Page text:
I automatically want to say that it was all really easy, and everything
just fell together and I put very little effort into the format, but in
reality what happened was Cody did a lot pre-production and a great deal
of thought, mental preparation and physical preparation for it which
allowed me to just relax and feel like it was all falling together, but
really Cody’s production should be credited for creating that
environment. We did just get into a room and started playing and it did
just come together. You know, a meeting of minds musically. The
environment had to be set up for us to do that and Cody really put that
Alan: Presumably through Cody & Luther
you came across Garry Burnside and Lightin
Ian: That’s right, yeah.
For the first album, The Skinny, Cody invited them down and this time
Malcolm came as well and I’d been a fan of his for a long time.
Alan: Now the Gospel singers
Stefanie Bolton, Sharisse Norman and Shontelle
Norman, didn't they come from Royal Studios, Memphis?
Ian: Royal, yes! These
guys had already come across them as they’d just started singing with
the All Stars and Willie Mitchell’s son, Boo Mitchell, who runs the
studios now had discovered them and they certainly are the best backing
Alan: They certainly add something.
Ian: Yeah, they are
amazing. There are two sisters as part of the trio and that seems to be
what makes the difference.
Alan: I listened to the Paul
Jones show on Radio 2 on Monday and he played 'The Fear' from the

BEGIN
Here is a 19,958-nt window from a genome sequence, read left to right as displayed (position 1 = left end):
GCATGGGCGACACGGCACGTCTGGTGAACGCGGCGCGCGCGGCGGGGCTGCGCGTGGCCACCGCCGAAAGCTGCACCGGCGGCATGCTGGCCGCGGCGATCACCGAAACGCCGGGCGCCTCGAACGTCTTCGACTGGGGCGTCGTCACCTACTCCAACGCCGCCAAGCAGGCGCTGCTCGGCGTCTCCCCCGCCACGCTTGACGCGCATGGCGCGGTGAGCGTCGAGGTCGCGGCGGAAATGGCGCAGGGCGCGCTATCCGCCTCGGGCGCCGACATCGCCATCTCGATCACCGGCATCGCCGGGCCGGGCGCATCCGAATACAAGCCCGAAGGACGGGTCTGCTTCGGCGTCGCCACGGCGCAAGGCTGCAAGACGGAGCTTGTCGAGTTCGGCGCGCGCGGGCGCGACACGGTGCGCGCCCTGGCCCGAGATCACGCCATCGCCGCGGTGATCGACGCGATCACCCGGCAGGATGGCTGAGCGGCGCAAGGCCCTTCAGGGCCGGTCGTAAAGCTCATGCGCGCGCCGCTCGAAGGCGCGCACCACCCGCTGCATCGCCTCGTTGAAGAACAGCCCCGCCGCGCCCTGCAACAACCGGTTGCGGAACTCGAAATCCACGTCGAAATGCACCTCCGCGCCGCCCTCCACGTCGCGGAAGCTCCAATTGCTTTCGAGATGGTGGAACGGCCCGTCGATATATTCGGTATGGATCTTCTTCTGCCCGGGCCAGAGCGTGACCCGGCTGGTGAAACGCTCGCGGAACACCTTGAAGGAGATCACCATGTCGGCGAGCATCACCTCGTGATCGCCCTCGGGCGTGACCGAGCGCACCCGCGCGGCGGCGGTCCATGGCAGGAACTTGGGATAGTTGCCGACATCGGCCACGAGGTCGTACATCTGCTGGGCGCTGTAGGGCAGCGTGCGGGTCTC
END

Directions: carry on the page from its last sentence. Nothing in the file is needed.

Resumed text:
Candy Store Kid album and you mentioned the Johnny Cash influence -
my wife wondered if there was also a bit of a Leonard Cohen influence?
Ian: I’ve never really
listened to Leonard Cohen. I’ve got nothing against him but he’s not
really on my radar.
Alan: I thought more of the Johnny
Cash influence I must admit.
Ian: Yeah, Paul Jones got
Alan: This is your 4th
appearance at the 5th Carlisle Blues Festival, you are clearly one of
Carlisle's favourites, Carlisle must be one of yours?
Ian: Yeah, it’s a great
place to play and they put a great deal of effort in, and I like to
support that as much as possible. Without people like that we wouldn’t
Alan: Any plans for a US tour
with the Mississippi Mudbloods?
Ian: There’s a lot of talk
about that but I’m taking a long break after this tour and I’m not sure
I’ll be playing much next year at all. But I really hope so in the
future, yes. It’s all in discussion at the moment and we’ve been taken
by surprise a little at the response to this album. We knew it was
going to be good but it’s been exceptionally so. So I think there’ll
certainly be some interest.
Alan: It seems to me that the album
has moulded very much into an American sound and I know it’s gone down
very well there. No. 1 blues album on I-Tunes.
Alan: I also promised to be brief as I
know you are on stage shortly – Ian, thank you very much.
Ian: My pleasure, yeah, I've got
to get on stage .....
Ian Siegal & The Mississippi Mudbloods
Cody Dickinson, Luther Dickinson, Alvin Youngblood Hart
guests Garry Burnside and Lightnin'
Nugene Records NUG1204
"Life isn't just one flavour. Music shouldn't all have the same
taste. In the right hands, the blues can be a rainbow, and with Candy
Store Kid, Ian Siegal has just painted his masterpiece".
Check out an Earlyblues interview with Ian in 2010
when on tour with Ben Prestage
(including a selection of YouTube video clips and previous albums)
Check out photos of Ian Siegal at the 5th Carlisle Blues
Blues Interviews List
Website, Photos © Copyright 2000-2012 Alan
White. All Rights Reserved.